Unraveling the Mystery: Negative Thinking Patterns in Trauma Survivors

Unraveling the Mystery Negative Thinking Patterns in Trauma Survivors - Insightful Counselling

“The wound is the place where the Light enters you.” – Rumi

In the realm of psychology, trauma is a formidable adversary. A profound understanding of how trauma influences the human psyche is quite challenging yet critical. Most importantly, deciphering the myriad thought patterns of a trauma survivor are complex, yet paramount in aiding their recovery. In this article, we delve into the five common negative thinking patterns that often plague victims of trauma, making their healing journey seem insurmountable.

The Impact of Trauma on the Human Mind

When I embarked on my journey of assisting trauma survivors, particularly those below 20 years old, a pattern emerged. As these young survivors began to acknowledge their trauma, their healing expedited. However, acceptance is a convoluted process for children and teens, owing to their emotional and psychological immaturity.

According to the National Child Traumatic Stress Network (2016), “child traumatic stress occurs when children and adolescents are exposed to traumatic events or traumatic situations that overwhelm their ability to cope.” This definition holds true for adults as well.

The inability to cope leads to the inability to heal, making trauma work difficult. Survivors grapple with reestablishing trust, maintaining healthy relationships, and fully engaging in therapeutic treatment.

Recognizing Thinking Errors and Traps

Prior to therapy, I stress understanding self-talk, rumination, and cognitive distortions.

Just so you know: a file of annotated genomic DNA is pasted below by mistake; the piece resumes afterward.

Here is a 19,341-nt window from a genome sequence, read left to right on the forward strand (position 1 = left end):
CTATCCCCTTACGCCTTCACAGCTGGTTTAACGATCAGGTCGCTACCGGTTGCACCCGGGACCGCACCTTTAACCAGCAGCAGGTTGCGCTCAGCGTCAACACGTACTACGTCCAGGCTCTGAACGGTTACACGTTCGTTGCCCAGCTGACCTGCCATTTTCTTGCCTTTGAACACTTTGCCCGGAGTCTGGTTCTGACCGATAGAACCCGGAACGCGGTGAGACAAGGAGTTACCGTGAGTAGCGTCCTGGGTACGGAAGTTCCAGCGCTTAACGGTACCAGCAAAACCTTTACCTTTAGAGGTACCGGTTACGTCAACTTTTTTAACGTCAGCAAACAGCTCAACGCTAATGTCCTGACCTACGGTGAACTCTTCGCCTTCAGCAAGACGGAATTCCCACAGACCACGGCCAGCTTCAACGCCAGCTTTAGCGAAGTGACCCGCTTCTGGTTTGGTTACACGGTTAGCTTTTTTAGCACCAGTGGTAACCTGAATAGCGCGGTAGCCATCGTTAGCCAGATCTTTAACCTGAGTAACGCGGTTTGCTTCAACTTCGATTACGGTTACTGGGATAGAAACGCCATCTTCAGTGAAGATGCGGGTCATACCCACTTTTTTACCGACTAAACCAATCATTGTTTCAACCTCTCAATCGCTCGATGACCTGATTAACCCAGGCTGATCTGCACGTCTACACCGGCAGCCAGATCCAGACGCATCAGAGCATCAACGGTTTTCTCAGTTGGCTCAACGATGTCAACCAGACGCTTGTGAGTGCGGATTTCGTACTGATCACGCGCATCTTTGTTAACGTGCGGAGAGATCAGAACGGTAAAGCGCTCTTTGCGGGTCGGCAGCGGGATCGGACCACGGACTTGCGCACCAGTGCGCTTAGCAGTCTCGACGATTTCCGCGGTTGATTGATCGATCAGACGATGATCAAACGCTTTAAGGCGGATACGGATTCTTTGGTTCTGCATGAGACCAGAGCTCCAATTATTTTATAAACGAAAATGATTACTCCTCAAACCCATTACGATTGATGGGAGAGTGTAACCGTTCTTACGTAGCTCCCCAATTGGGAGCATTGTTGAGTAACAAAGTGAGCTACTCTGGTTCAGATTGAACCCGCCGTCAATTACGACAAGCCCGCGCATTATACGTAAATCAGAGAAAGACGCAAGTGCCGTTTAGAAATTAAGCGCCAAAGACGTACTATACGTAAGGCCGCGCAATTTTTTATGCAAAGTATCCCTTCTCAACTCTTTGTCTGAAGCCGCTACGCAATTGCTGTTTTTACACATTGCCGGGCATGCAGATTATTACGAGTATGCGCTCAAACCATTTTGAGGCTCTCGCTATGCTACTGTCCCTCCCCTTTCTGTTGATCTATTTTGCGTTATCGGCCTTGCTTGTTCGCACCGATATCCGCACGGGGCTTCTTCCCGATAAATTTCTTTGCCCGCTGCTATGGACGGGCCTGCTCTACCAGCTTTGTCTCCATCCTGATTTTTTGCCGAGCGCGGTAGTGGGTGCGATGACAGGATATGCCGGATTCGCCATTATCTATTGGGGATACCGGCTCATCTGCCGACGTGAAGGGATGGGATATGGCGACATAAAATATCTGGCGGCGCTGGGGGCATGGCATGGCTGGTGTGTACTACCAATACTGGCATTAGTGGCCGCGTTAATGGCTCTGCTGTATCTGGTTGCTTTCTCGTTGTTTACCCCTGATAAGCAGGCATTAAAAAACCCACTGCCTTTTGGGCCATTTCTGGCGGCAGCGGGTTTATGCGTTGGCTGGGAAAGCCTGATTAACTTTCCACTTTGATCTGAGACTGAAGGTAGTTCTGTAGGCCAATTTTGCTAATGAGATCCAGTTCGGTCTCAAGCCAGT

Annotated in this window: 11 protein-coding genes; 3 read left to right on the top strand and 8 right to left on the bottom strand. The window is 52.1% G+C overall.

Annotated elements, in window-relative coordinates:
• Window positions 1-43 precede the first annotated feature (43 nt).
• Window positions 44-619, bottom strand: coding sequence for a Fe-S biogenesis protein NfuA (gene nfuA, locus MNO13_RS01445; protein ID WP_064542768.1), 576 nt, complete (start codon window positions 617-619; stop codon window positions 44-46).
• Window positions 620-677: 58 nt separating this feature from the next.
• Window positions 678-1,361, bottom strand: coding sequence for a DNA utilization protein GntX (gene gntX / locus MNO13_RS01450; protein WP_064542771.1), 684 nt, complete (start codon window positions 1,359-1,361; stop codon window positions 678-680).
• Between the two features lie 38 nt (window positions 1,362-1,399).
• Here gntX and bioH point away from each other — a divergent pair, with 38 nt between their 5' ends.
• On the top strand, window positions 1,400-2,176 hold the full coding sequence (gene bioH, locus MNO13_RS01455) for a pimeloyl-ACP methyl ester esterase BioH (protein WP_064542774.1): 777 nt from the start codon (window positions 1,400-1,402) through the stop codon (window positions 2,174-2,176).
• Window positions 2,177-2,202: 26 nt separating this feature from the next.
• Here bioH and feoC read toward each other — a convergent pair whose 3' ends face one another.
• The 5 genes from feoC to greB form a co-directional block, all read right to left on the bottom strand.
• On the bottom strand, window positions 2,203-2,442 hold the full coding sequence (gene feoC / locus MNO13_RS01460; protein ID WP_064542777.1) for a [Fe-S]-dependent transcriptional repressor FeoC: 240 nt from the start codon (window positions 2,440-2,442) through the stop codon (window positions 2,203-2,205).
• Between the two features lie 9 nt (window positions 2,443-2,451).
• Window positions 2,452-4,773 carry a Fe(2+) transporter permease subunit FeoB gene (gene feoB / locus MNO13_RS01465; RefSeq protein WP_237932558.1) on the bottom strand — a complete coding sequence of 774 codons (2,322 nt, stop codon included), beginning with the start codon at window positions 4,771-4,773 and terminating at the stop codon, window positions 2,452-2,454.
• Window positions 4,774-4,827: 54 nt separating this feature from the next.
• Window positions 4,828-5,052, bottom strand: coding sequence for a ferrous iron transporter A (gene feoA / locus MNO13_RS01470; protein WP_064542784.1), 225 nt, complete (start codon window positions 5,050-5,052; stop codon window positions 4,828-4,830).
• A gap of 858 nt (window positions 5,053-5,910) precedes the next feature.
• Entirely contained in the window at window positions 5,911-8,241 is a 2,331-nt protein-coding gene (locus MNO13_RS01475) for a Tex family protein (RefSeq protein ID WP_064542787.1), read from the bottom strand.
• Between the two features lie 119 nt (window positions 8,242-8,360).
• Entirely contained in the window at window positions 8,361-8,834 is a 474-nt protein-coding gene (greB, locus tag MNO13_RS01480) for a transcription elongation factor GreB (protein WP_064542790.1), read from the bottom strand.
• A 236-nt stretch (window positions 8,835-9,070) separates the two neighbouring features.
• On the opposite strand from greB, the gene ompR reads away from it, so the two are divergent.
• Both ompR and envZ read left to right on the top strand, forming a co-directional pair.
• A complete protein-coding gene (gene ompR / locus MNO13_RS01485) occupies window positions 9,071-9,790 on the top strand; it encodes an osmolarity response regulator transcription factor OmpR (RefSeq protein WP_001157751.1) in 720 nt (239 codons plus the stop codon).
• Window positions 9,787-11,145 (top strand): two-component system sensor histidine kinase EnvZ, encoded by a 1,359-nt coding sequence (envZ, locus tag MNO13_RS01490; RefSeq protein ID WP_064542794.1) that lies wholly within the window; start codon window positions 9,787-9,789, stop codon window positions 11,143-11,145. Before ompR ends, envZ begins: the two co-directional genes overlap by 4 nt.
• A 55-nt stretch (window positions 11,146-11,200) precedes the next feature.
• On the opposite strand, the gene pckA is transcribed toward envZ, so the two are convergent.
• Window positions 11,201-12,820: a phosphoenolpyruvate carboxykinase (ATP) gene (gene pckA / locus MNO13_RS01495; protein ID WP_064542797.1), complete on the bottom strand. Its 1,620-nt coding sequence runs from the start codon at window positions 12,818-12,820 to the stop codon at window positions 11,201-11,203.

– Self-talk refers to the internal dialogue that can positively or negatively affect perception.

– Rumination is constantly contemplating a topic until it becomes overwhelming. Although it is more common in obsessive-compulsive disorder and depression, rumination can occur in various other mental health challenges.

– Thinking errors or cognitive distortions are thought patterns that limit our perspective and prevent us from seeing the truth.

Five Typical Negative Thinking Patterns of Trauma Survivors

Five Typical Negative Thinking Patterns of Trauma Survivors - Insightful Counselling

Now, let’s explore the five common negative thinking patterns that obstruct the path to healing for trauma survivors.

– Over-generalization

Over-generalization is when a single negative event is perceived as a never-ending pattern of defeat. This thinking error generally results in statements such as “I always fail” or “Nothing good ever happens to me.” In the context of trauma survivors, this could mean that they perceive every situation as potentially harmful owing to a single traumatic event.

– Discounting the Positives

Discounting the positives is a thinking error where individuals ignore their positive experiences and only focus on the negative ones. It involves rejecting positive experiences by insisting they “don’t count” for some reason or another.

– Mind-Reading

This cognitive distortion involves assuming what others are thinking without having substantial evidence. Trauma survivors often believe that they can predict what others are thinking about them, which often leads to self-defeating behaviors.

– Fortune Telling

This is a cognitive distortion where individuals predict that things will turn out badly, despite not having any evidence to support this belief. It is a self-fulfilling prophecy that can lead to unnecessary anxiety and depression.

– Reaction Formation

Reaction formation, a term coined by Sigmund Freud, is a defense mechanism where you express the opposite emotion of what you truly feel. This is done to protect oneself or to conceal the emotions that are genuinely being felt.


Understanding the negative thinking patterns of trauma survivors is a significant step in helping them break free from the chains of their past. By recognizing these patterns, we can better support them in their journey towards healing. These thinking patterns are not an end-all, be-all. They can be changed, and with the right support, trauma survivors can lead fulfilling lives.

Remember, healing from trauma is a process, not a destination. It takes time, patience, and a lot of self-love. So, let’s begin by understanding, and then let’s move towards healing.


Healing from Trauma: Strategies for Children and Families https://www.nctsn.org/resources/healing-trauma-strategies-children-and-families

How to Stop Negative Self-Talk https://www.healthline.com/health/how-to-stop-negative-self-talk

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